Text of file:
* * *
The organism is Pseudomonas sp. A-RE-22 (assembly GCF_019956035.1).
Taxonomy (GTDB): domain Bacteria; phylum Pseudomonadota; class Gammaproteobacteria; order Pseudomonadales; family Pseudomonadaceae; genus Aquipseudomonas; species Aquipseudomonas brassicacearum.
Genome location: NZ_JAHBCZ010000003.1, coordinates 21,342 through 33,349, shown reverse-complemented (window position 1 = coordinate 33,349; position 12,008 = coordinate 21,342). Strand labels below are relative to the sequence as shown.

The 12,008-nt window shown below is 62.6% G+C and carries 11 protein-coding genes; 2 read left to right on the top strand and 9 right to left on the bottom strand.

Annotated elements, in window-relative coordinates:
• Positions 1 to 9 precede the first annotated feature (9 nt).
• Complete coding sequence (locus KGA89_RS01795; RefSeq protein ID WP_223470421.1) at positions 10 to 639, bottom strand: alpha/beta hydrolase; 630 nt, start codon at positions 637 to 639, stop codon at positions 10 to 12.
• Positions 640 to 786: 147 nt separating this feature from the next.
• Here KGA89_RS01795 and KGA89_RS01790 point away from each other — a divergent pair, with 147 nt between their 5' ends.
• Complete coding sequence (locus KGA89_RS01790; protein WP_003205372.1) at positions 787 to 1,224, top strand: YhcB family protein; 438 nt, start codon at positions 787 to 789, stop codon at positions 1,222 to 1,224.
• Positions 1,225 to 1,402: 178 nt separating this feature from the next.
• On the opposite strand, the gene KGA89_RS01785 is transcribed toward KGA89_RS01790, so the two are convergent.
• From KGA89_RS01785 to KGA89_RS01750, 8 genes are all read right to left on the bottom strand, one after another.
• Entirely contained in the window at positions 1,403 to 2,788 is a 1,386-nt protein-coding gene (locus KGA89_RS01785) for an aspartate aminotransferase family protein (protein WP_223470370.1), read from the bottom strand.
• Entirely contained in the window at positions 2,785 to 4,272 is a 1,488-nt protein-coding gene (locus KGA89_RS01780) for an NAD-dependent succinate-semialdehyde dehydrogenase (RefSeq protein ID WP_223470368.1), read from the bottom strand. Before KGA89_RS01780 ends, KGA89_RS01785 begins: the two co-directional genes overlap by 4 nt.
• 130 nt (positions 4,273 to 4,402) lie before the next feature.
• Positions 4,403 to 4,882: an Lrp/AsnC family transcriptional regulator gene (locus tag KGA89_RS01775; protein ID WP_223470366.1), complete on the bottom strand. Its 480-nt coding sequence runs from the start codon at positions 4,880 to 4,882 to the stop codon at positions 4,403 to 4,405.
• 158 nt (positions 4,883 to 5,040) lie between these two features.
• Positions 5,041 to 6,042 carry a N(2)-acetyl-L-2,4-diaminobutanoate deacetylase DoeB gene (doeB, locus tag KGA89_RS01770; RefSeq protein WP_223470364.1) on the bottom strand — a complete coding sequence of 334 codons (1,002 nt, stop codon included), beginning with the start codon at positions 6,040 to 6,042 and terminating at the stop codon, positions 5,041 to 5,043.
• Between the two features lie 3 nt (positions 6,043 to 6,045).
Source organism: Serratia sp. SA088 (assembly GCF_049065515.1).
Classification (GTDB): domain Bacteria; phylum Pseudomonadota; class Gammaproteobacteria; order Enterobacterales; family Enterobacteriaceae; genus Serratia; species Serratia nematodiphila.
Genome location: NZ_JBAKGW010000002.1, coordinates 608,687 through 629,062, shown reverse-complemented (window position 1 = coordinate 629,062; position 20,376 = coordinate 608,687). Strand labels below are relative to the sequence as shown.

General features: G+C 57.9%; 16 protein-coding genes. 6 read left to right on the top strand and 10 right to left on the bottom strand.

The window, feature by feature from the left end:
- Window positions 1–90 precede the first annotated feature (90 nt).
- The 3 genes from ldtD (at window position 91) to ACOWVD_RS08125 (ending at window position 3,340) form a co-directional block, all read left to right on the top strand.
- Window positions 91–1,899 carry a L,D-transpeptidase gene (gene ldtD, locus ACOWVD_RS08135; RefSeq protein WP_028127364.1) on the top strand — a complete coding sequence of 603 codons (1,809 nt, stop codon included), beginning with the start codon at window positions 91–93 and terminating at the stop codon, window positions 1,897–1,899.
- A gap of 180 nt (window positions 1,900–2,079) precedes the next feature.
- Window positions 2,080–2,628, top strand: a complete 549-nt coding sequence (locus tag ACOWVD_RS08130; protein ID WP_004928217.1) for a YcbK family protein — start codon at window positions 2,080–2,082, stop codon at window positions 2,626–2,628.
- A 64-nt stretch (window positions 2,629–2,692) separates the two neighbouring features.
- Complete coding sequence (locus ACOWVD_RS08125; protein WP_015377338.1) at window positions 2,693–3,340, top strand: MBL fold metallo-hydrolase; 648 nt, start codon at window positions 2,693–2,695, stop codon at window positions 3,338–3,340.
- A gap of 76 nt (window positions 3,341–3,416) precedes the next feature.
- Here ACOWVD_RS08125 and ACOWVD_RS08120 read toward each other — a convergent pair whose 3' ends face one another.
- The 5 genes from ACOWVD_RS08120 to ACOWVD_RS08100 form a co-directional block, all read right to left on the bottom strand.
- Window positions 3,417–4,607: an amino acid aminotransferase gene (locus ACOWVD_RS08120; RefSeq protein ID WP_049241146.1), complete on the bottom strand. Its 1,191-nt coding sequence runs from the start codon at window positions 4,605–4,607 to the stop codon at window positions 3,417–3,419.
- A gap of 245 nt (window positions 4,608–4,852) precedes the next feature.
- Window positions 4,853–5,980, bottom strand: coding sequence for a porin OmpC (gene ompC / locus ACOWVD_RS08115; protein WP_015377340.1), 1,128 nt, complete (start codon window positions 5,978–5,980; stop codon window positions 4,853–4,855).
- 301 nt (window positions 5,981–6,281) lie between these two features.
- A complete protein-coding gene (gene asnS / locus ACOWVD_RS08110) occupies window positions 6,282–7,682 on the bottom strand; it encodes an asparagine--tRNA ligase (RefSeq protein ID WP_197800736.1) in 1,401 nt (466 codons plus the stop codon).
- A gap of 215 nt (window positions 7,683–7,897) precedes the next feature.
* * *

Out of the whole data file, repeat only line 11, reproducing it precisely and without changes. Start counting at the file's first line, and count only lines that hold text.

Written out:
• Positions 1,225 to 1,402: 178 nt separating this feature from the next.